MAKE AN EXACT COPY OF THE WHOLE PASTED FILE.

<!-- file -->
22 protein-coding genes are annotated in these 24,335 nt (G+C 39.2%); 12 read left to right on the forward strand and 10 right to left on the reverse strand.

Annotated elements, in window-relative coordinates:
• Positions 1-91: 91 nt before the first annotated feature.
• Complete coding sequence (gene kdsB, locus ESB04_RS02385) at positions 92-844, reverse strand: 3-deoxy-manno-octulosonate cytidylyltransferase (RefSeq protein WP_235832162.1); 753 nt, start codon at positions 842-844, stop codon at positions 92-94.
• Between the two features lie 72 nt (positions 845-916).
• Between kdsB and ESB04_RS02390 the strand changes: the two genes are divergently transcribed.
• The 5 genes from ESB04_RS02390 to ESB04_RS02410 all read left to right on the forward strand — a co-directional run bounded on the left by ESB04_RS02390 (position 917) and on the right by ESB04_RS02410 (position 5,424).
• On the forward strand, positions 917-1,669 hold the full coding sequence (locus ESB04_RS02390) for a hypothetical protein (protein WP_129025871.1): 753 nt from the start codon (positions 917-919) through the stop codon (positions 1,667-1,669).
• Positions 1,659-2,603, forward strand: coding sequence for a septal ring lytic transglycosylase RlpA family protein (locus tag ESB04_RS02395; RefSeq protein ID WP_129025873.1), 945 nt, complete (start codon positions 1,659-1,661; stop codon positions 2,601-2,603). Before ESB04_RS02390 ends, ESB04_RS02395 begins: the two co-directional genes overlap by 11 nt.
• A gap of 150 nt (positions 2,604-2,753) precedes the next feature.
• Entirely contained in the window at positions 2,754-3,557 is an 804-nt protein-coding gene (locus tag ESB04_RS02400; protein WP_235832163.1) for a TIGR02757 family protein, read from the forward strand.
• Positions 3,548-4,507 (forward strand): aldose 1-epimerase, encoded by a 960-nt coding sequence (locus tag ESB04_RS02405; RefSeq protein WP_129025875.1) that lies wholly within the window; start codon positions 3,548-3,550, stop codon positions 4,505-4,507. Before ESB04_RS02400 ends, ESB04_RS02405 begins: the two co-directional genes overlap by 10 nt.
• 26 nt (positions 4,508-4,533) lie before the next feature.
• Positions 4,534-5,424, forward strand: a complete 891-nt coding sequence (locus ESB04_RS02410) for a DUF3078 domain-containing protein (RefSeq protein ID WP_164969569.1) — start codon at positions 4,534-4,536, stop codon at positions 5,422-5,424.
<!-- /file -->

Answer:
22 protein-coding genes are annotated in these 24,335 nt (G+C 39.2%); 12 read left to right on the forward strand and 10 right to left on the reverse strand.

Annotated elements, in window-relative coordinates:
• Positions 1-91: 91 nt before the first annotated feature.
• Complete coding sequence (gene kdsB, locus ESB04_RS02385) at positions 92-844, reverse strand: 3-deoxy-manno-octulosonate cytidylyltransferase (RefSeq protein WP_235832162.1); 753 nt, start codon at positions 842-844, stop codon at positions 92-94.
• Between the two features lie 72 nt (positions 845-916).
• Between kdsB and ESB04_RS02390 the strand changes: the two genes are divergently transcribed.
• The 5 genes from ESB04_RS02390 to ESB04_RS02410 all read left to right on the forward strand — a co-directional run bounded on the left by ESB04_RS02390 (position 917) and on the right by ESB04_RS02410 (position 5,424).
• On the forward strand, positions 917-1,669 hold the full coding sequence (locus ESB04_RS02390) for a hypothetical protein (protein WP_129025871.1): 753 nt from the start codon (positions 917-919) through the stop codon (positions 1,667-1,669).
• Positions 1,659-2,603, forward strand: coding sequence for a septal ring lytic transglycosylase RlpA family protein (locus tag ESB04_RS02395; RefSeq protein ID WP_129025873.1), 945 nt, complete (start codon positions 1,659-1,661; stop codon positions 2,601-2,603). Before ESB04_RS02390 ends, ESB04_RS02395 begins: the two co-directional genes overlap by 11 nt.
• A gap of 150 nt (positions 2,604-2,753) precedes the next feature.
• Entirely contained in the window at positions 2,754-3,557 is an 804-nt protein-coding gene (locus tag ESB04_RS02400; protein WP_235832163.1) for a TIGR02757 family protein, read from the forward strand.
• Positions 3,548-4,507 (forward strand): aldose 1-epimerase, encoded by a 960-nt coding sequence (locus tag ESB04_RS02405; RefSeq protein WP_129025875.1) that lies wholly within the window; start codon positions 3,548-3,550, stop codon positions 4,505-4,507. Before ESB04_RS02400 ends, ESB04_RS02405 begins: the two co-directional genes overlap by 10 nt.
• 26 nt (positions 4,508-4,533) lie before the next feature.
• Positions 4,534-5,424, forward strand: a complete 891-nt coding sequence (locus ESB04_RS02410) for a DUF3078 domain-containing protein (RefSeq protein ID WP_164969569.1) — start codon at positions 4,534-4,536, stop codon at positions 5,422-5,424.